Bloomberg Anywhere Remote Login Bloomberg Terminal Demo Request


Connecting decision makers to a dynamic network of information, people and ideas, Bloomberg quickly and accurately delivers business and financial information, news and insight around the world.


Financial Products

Enterprise Products


Customer Support

  • Americas

    +1 212 318 2000

  • Europe, Middle East, & Africa

    +44 20 7330 7500

  • Asia Pacific

    +65 6212 1000


Industry Products

Media Services

Follow Us

Bloomberg Customers

Prepare for and Manage a Reduction in Force

Posted by: Rod Kurtz on April 21, 2009

If the current economic downturn has made a reduction in force (RIF) necessary for your small business, it is important to prepare for it adequately, conduct it efficiently, and then deal with the aftermath humanely. Here are some steps to ensure your RIF goes smoothly:

1. Clarify your business goals. Ask yourself: What do I want to achieve overall, and will this move help me toward that end?

2. Determine the criteria for selection and clarify the process for decision-making regarding "the list." This process of selection needs to be done in a constructive manner, or it can have an adverse impact on your organization. The process should be consistent and nondiscriminatory.

3. Minimize the risk.Pay particular attention to protected classes as defined by the law.

4. Think of the contingencies. Your people are leaving but the work remains. How do you maintain your intellectual property when some of it may be walking out the door? How do you transfer work to the right places?

5. Lessen the pain for those leaving.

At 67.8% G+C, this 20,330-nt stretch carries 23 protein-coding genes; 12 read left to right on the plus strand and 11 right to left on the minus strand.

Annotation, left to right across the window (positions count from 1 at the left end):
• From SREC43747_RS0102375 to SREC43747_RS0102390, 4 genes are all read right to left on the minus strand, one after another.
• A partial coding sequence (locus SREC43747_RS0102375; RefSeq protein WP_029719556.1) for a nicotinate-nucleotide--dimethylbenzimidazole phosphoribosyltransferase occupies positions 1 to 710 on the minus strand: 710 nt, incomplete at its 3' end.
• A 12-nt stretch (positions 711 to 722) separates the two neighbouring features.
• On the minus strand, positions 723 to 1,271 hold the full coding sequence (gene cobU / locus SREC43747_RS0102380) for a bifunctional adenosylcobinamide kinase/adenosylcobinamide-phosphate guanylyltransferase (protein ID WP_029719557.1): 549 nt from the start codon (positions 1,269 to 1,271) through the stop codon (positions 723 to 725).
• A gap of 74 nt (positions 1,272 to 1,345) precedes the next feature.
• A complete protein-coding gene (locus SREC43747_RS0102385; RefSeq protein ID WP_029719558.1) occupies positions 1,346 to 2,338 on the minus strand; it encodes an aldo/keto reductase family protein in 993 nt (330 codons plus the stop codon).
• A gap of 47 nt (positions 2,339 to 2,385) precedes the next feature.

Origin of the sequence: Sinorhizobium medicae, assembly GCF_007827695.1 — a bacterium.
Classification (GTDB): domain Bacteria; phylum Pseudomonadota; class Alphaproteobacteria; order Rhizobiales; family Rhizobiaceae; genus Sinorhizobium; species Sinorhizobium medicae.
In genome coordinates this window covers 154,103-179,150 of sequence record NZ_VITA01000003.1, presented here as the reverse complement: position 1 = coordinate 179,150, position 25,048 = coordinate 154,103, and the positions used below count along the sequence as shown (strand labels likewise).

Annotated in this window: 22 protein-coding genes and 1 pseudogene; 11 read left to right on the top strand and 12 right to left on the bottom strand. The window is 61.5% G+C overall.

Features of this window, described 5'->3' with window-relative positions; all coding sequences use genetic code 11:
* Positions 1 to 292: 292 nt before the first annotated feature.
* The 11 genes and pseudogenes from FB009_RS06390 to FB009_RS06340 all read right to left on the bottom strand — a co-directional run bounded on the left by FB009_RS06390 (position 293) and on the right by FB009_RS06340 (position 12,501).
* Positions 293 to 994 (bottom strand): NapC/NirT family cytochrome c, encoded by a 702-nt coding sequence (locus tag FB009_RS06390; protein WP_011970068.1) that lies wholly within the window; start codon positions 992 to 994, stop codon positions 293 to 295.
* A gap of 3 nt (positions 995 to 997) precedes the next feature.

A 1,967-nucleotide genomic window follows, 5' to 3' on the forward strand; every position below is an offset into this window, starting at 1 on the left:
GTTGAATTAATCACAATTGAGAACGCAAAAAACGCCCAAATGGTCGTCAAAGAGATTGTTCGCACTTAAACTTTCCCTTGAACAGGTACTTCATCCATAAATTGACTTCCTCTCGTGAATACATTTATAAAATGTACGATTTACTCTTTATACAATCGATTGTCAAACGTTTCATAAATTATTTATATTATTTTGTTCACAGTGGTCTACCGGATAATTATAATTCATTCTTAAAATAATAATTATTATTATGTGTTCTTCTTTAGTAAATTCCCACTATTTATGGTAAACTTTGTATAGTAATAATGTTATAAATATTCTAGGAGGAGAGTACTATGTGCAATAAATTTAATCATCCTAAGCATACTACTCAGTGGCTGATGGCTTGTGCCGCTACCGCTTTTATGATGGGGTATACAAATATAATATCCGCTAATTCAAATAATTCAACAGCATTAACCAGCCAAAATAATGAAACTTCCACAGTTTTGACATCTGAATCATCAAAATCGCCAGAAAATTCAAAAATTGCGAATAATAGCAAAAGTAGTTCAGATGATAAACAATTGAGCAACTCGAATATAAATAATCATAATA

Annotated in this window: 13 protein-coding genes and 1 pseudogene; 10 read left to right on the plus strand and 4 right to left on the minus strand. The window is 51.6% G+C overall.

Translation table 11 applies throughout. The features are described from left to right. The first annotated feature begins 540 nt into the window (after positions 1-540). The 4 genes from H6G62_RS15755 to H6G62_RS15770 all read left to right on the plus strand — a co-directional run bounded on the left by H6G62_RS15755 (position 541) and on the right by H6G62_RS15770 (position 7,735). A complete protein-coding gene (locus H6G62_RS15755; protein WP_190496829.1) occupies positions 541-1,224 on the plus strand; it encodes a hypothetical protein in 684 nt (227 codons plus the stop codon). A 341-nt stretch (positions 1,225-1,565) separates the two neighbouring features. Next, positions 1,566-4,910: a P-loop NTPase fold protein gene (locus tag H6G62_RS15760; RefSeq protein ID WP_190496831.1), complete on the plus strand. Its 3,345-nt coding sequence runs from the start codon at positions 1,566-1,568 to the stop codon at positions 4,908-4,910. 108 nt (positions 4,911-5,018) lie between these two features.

Provide outplacement services whenever possible, and try to ease the transition through some kind of severance package.

6. Make the plan comprehensive. Have a detailed plan and implement it without error. This includes the training of those involved in the reduction, plus all the logistics of facilities, physical security, IT, and more.

As you go through the actual RIF, three steps are important:

1. Balance both respect and security. The process should be as humane as possible while protecting the interests of your organization.

2. Define and communicate a clear start and end. Clarify the start and end points of the RIF in order to allay fears and keep morale as high as possible under the circumstances.

3. Execute the plan flawlessly. Everything has to be well-orchestrated, including having a timeline for all activities, someone in charge of each step, and escalation/security procedures.

Tim Weyland
Director of Human Capital Consulting
San Leandro, Calif.

Post a comment



Want to improve the way you run your business? Entrepreneurs, academics, and consultants from diverse industries offer practical advice on a variety of topics each business day.

To submit a tip for consideration, first check our archive of previous tips to make sure you're not repeating a tip someone has already contributed. Then send the tip to Small Business channel contributor Michelle Dammon Loyalka. Because of the volume of material she receives, she may not respond to each individual.

BW Mall - Sponsored Links

Buy a link now!